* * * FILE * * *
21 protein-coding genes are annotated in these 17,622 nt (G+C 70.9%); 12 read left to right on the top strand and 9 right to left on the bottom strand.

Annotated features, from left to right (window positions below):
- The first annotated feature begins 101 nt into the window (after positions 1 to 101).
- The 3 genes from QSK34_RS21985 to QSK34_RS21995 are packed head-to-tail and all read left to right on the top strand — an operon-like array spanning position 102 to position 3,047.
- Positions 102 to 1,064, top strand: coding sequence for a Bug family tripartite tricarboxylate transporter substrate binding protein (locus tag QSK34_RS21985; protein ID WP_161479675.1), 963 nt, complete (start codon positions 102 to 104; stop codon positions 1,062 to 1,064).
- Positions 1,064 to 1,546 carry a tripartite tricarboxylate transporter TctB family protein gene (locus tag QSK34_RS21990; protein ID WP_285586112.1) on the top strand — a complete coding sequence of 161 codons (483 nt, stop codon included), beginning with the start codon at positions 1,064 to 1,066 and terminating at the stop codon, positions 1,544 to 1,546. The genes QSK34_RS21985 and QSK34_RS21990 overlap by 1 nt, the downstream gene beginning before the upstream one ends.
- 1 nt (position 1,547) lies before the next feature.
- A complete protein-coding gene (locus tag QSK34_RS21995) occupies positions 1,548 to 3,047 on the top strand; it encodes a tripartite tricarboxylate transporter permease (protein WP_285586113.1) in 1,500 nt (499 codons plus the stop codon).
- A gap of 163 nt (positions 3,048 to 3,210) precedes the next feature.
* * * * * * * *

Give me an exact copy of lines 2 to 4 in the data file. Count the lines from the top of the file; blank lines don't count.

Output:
Annotated features, from left to right (window positions below):
- The first annotated feature begins 101 nt into the window (after positions 1 to 101).
- The 3 genes from QSK34_RS21985 to QSK34_RS21995 are packed head-to-tail and all read left to right on the top strand — an operon-like array spanning position 102 to position 3,047.